Culture Secretary Jeremy Wright discussed disinformation and social media regulation with Mark Zuckerberg during a rare meeting with the Facebook boss yesterday.
Wright MP met with the tech billionaire in San Francisco, California, following his repeated refusals to appear before Parliament’s Digital, Culture, Media and Sport Committee during its fake news inquiry.
Wright said there is a “good understanding that the UK Government wants to keep its citizens safe online and will be putting in place structures that no longer rely on self-regulation” following the encounter.
Ahead of his meeting with Zuckerberg, which was also attended by digital and creative industries minister Margot James, Wright said he would bring up the spread of so-called “fake news” and disinformation on the social network as well as online harms.
The Tory MP’s visit follows recent publication of two major reports in the UK which explored the relationship between Facebook and news journalism – the Cairncross Review into a sustainable future for journalism and the DMCS Committee’s fake news inquiry final report.
It also lands ahead of a Government white paper on online harms, set to be published later this month, that is expected to set out new structures for dealing with disinformation on the web.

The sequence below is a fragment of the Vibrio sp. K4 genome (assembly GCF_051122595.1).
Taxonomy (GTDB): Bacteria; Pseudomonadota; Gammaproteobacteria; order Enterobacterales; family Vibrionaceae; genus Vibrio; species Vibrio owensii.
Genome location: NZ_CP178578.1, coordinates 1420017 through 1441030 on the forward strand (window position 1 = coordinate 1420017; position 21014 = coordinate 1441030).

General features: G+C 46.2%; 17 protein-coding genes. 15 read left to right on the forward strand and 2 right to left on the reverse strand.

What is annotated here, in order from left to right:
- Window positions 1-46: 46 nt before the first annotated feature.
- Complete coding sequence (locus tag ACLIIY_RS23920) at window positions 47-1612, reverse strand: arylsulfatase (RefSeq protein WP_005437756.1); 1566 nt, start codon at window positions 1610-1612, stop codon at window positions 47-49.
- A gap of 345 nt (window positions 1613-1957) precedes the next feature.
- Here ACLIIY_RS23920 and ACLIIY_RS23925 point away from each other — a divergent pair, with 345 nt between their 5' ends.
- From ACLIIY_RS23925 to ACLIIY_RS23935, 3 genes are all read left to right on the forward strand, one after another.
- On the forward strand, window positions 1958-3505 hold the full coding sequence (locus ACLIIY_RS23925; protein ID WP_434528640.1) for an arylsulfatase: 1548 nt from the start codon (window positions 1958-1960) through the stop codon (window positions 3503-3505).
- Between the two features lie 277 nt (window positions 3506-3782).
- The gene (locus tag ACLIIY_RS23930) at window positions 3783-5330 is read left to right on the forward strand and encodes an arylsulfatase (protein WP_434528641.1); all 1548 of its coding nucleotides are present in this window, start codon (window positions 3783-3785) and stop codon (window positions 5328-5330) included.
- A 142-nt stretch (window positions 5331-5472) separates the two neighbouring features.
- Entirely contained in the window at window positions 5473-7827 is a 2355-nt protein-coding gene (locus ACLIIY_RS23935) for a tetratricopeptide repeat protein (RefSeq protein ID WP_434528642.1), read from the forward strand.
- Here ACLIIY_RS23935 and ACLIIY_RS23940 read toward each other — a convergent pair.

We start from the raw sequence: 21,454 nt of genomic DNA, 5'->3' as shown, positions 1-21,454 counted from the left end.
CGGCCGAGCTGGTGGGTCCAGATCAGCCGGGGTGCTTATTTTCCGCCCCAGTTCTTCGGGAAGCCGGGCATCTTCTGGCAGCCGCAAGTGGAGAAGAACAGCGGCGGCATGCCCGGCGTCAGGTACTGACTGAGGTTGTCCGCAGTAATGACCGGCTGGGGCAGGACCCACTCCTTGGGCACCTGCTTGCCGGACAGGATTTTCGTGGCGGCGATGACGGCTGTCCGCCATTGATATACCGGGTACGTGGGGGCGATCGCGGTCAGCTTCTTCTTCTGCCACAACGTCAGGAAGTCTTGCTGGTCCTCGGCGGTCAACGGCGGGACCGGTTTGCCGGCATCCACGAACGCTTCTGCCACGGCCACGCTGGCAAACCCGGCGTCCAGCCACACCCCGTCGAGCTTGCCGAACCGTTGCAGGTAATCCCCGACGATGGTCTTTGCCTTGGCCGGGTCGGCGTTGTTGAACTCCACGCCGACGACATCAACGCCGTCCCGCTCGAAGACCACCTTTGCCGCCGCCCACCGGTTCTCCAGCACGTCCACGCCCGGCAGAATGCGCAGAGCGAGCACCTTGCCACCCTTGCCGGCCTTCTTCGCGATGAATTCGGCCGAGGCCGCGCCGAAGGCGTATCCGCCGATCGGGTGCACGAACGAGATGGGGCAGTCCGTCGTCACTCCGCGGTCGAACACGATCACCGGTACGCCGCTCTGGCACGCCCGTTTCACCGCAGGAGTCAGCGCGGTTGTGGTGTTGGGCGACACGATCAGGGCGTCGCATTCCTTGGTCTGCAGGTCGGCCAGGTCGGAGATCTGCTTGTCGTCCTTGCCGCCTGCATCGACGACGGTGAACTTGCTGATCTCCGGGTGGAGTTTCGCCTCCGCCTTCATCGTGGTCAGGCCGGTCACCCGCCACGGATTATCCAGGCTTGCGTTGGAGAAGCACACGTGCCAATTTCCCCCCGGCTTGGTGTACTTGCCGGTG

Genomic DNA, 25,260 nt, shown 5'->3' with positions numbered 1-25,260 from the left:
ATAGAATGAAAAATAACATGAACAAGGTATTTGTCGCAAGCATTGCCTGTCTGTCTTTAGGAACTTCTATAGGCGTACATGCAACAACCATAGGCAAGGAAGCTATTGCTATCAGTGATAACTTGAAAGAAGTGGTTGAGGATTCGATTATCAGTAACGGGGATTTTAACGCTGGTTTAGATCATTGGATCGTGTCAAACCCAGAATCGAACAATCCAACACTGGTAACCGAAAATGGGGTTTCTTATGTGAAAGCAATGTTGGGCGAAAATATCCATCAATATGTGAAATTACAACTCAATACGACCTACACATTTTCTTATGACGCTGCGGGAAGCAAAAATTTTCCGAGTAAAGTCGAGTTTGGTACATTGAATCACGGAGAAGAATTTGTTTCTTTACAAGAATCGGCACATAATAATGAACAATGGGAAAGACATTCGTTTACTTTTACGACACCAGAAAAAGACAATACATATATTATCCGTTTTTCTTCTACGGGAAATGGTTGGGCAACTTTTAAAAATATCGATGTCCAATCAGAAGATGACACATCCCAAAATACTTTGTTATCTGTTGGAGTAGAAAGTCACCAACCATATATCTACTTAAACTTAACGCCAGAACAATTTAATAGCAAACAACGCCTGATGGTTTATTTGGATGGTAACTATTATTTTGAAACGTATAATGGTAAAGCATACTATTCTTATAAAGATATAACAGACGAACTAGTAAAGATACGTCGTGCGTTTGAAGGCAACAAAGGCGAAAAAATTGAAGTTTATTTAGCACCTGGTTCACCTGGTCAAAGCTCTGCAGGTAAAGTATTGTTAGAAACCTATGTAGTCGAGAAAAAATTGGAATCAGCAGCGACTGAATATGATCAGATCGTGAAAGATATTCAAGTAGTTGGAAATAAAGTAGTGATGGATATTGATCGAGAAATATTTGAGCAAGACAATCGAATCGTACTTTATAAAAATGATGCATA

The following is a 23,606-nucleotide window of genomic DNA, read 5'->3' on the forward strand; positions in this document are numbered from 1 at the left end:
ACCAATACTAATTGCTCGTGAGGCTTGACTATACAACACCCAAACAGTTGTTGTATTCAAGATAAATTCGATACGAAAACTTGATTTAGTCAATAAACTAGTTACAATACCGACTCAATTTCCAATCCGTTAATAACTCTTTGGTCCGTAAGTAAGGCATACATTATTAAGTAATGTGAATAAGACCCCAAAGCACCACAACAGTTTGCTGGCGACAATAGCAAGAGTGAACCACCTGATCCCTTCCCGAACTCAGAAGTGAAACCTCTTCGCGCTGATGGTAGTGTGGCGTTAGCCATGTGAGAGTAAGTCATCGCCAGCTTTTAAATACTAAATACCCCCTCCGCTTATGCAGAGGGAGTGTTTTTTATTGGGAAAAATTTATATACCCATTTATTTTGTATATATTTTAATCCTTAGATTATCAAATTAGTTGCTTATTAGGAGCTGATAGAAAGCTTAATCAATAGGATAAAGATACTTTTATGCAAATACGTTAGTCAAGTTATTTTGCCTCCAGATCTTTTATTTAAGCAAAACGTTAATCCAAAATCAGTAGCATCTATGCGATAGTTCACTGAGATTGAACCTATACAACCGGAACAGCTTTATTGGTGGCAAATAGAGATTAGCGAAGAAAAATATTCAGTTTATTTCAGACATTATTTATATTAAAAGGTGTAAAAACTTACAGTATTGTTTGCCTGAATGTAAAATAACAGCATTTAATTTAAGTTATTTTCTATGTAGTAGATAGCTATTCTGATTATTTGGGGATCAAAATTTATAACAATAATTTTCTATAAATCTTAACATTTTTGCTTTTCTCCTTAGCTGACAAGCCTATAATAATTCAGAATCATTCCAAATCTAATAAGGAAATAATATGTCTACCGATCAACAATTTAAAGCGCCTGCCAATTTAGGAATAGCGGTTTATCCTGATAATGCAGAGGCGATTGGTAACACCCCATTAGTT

In a statement about the meeting, Wright said: “I’m pleased that we’ve had this engagement and been able to speak to Mark Zuckerberg directly about our thinking on the forthcoming white paper.
“The Government’s objective is designing an effective system, and it was useful to speak to him and his team about this in some detail.”
Facebook global policy vice president Joel Kaplan said: “We’re pleased to have had a positive and productive conversation with the Secretary of State and Minister on Thursday and hope they found the discussion equally fruitful.
“We welcome the constructive and evidence based approach the UK Government is taking on these issues, and we talked about the ways in which Facebook has been investing in people and technology to keep everyone, especially young people, safe on our platforms.”
He added: “We support meaningful regulation and we are hopeful that the UK Government’s forthcoming online harms white paper represents a serious attempt to tackle the issues in a coherent way.
“We look forward to continuing to work together to get this right and of course we will work within any subsequent legislation.”
Wright also met with other platforms – including Twitter, Google and Youtube – during his trip to the US.
The DCMS Committee’s fake news inquiry has pushed for a new code of ethics for social media companies to be set up and overseen by a new regulator.
It recommended that the new regulator has the power to take legal action against social media firms and is able to issue “large fines”.
The Cairncross Review made nine recommendations to save the UK news indsutry. It said a regulator should oversee social media platforms to improve efforts to identify trustworthy news sources, arguing the job was “too important to leave entirely to the judgement of commercial entities”.
Wright described the Cairncross Review as an “important milestone” and said its proposed code of conduct between news outlets and platforms over commercial deals around content deserved “full consideration” by the Government
Picture: Reuters/Stephen Lam